Monday, April 21, 2014
Search
  
Submit your own News for
inclusion in our Site.
Click here...
Breaking News
Sharp Improves LCD Viewing Angle With New Optical Film
Ex-Apple CEO To Sell Mobiles In India
HTC Hired Ex-Samsung Marketing Officer
Xbox One Wolrdwide Sales Cross 5 million
Samsung Works With GLOBALFOUNDRIES On 14 nm FinFET Offering
Facebook To Find Nearby Friends
Console Sales Lift AMD's First Quarter Results
LG Expands 'Second Screen' TV Ecosystem With Open-Source SDK
Active Discussions
help questions structure DVDR
Made video, won't play back easily
Questions durability monitor LCD
Questions fungus CD/DVD Media, Some expert engineer in optical media can help me?
CD, DVD and Blu-ray burning for Android in development
IBM supercharges Power servers with graphics chips
Werner Vogels: four cloud computing trends for 2014
Video editing software.
 Home > News > General Computing > Scienti...
Last 7 Days News : SU MO TU WE TH FR SA All News

Friday, March 22, 2013
Scientists Discover New Atomic Technique to Charge Memory Chips


IBM today announced a materials science breakthrough at the atomic level that could pave the way for a new class of non-volatile memory and logic chips that would use less power than today?s silicon based devices.

Rather than using conventional electrical means that operate today's semiconducting devices, IBM's scientists discovered a new way to operate chips using tiny ionic currents, which are streams of charged atoms that could mimic the event-driven way in which the human brain operates.

Today's computers typically use semiconductors made with CMOS process technologies and it was long thought that these chips would double in performance and decrease in size and cost every two years. But the materials and techniques to develop and build CMOS chips are rapidly approaching physical and performance limitations and new solutions may soon be needed to develop high performance and low-power devices.

IBM research scientists showed that it is possible to reversibly transform metal oxides between insulating and conductive states by the insertion and removal of oxygen ions driven by electric fields at oxide-liquid interfaces. Once the oxide materials, which are innately insulating, are transformed into a conducting state, the IBM experiments showed that the materials maintain a stable metallic state even when power to the device is removed. This non-volatile property means that chips using devices that operate using this novel phenomenon could be used to store and transport data in a more efficient, event-driven manner instead of requiring the state of the devices to be maintained by constant electrical currents.



"Our ability to understand and control matter at atomic scale dimensions allows us to engineer new materials and devices that operate on entirely different principles than the silicon based information technologies of today," said Dr. Stuart Parkin, an IBM Fellow at IBM Research. "Going beyond today?s charge-based devices to those that use miniscule ionic currents to reversibly control the state of matter has the potential for new types of mobile devices. Using these devices and concepts in novel three-dimensional architectures could prevent the information technology industry from hitting a technology brick wall."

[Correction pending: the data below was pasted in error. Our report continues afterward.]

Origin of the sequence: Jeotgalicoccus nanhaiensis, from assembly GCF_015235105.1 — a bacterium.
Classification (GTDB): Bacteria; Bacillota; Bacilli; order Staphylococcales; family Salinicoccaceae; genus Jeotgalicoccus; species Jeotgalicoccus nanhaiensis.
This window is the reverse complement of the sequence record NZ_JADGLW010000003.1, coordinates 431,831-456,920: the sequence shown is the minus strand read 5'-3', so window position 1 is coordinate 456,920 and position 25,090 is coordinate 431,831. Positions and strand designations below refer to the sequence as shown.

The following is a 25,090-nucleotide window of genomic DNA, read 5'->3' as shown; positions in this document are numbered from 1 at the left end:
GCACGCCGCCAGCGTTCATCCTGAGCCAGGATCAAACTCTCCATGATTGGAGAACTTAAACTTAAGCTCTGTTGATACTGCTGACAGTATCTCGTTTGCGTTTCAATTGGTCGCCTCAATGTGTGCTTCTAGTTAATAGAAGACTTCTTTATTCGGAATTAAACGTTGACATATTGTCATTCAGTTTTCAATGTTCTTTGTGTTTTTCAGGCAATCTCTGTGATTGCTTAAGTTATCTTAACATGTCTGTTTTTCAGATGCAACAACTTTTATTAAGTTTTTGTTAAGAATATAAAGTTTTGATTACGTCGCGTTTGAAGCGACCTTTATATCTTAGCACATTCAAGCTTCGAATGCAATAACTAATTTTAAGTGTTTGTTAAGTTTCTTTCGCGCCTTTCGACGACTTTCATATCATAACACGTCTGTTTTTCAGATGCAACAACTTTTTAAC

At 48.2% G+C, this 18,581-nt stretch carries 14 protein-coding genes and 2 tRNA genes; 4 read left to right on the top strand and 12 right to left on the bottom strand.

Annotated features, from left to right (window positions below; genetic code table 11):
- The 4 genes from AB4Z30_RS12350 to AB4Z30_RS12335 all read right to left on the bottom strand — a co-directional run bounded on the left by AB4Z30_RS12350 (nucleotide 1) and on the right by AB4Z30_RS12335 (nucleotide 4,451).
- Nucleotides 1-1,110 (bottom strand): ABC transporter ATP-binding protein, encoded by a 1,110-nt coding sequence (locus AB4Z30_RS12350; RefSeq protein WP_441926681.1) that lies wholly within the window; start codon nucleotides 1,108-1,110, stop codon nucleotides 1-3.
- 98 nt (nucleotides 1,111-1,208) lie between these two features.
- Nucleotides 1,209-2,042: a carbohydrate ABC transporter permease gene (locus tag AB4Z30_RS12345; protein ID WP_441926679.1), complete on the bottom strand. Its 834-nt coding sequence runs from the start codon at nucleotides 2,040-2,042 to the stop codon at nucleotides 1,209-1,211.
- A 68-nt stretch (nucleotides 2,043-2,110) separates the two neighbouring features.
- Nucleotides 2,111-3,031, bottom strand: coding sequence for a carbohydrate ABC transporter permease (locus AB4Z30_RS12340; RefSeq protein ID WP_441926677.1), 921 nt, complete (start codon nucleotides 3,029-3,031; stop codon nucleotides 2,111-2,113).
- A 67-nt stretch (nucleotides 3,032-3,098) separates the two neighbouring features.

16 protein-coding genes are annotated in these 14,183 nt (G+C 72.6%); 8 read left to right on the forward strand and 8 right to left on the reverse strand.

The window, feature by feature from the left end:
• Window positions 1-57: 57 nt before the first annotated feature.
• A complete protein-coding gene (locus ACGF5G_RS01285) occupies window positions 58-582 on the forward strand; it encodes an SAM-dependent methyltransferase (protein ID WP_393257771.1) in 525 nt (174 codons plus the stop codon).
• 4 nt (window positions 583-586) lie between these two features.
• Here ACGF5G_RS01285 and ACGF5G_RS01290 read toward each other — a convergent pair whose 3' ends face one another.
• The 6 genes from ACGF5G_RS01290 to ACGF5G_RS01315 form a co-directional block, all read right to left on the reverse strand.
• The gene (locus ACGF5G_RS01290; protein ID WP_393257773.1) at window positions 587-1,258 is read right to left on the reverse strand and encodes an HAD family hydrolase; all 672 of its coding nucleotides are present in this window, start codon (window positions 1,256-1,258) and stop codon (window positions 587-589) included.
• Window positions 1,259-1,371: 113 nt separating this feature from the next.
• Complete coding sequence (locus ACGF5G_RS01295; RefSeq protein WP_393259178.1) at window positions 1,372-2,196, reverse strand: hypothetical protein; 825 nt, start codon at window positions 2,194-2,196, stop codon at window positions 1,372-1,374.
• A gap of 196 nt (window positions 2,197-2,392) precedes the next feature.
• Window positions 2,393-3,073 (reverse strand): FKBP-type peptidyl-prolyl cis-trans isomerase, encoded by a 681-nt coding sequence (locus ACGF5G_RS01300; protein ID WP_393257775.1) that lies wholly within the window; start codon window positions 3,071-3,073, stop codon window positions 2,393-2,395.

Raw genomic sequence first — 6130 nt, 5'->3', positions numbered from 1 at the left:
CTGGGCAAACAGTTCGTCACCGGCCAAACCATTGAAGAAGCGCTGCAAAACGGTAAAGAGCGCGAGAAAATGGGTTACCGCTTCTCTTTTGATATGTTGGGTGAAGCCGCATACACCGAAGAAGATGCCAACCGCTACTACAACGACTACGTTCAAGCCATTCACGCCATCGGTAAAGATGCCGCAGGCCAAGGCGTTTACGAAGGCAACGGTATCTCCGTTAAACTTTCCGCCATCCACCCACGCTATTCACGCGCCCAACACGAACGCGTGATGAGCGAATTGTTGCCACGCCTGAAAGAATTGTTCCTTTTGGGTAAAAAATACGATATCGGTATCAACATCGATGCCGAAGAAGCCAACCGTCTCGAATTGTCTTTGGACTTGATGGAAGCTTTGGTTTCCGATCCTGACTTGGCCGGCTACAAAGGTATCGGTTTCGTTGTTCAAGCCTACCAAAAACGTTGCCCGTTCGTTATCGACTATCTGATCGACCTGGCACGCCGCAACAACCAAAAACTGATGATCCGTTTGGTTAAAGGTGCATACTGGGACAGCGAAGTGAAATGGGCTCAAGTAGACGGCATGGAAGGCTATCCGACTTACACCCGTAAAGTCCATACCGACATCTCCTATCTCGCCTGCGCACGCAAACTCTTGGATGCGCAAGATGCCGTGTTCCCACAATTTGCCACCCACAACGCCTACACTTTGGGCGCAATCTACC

To achieve this breakthrough, IBM researchers applied a positively charged ionic liquid electrolyte to an insulating oxide material - vanadium dioxide - and successfully converted the material to a metallic state. The material held its metallic state until a negatively charged ionic liquid electrolyte was applied, to convert it back to its original, insulating state.

Such metal to insulator transition materials have been extensively researched for a number of years. However, IBM discovered that it is the removal and injection of oxygen into the metal oxides that is responsible for the changes in state of the oxide material when subjected to intense electric fields.

The transition from a conducting state to an insulating state has also previously been obtained by changing the temperature or applying an external stress, both of which do not lend themselves to device applications.

This research was published yesterday in the peer-reviewed journal Science.


Previous
Next
LG Launches 100-Inch Class Laser TV        All News        Sony To Provide Unity Development Environment For PS4, PS3, PS Vita And PS Mobile
Sharp Says Second Qualcomm Investment Set For June     General Computing News      Skype, Spotify and Angry Birds Creators Advise EU

Get RSS feed Easy Print E-Mail this Message

Related News
Globalfoundries To Buy IBM chip-making Business: report
IBM To Help Organizations Tackle Fraud
IBM Watson To Help Fight Cancer
IBM Says It Has Not Provided Any User Data To Government
Lenovo Says China Strike Remains An IBM Matter
MWC: IBM Wants Mobile Apps on Watson
AT&T And IBM Join Forces On The Internet of Things
Scientists Set New Speed Record for Big Data
Samsung Joins IBM In OpenPower Alliance
IBM Considers Selling Its Semiconductor Business: reports
IBM Brings Watson to Africa
Lenovo Buys IBM's x86 Server Business

Most Popular News
 
Home | News | All News | Reviews | Articles | Guides | Download | Expert Area | Forum | Site Info
Site best viewed at 1024x768+ - CDRINFO.COM 1998-2014 - All rights reserved -
Privacy policy - Contact Us .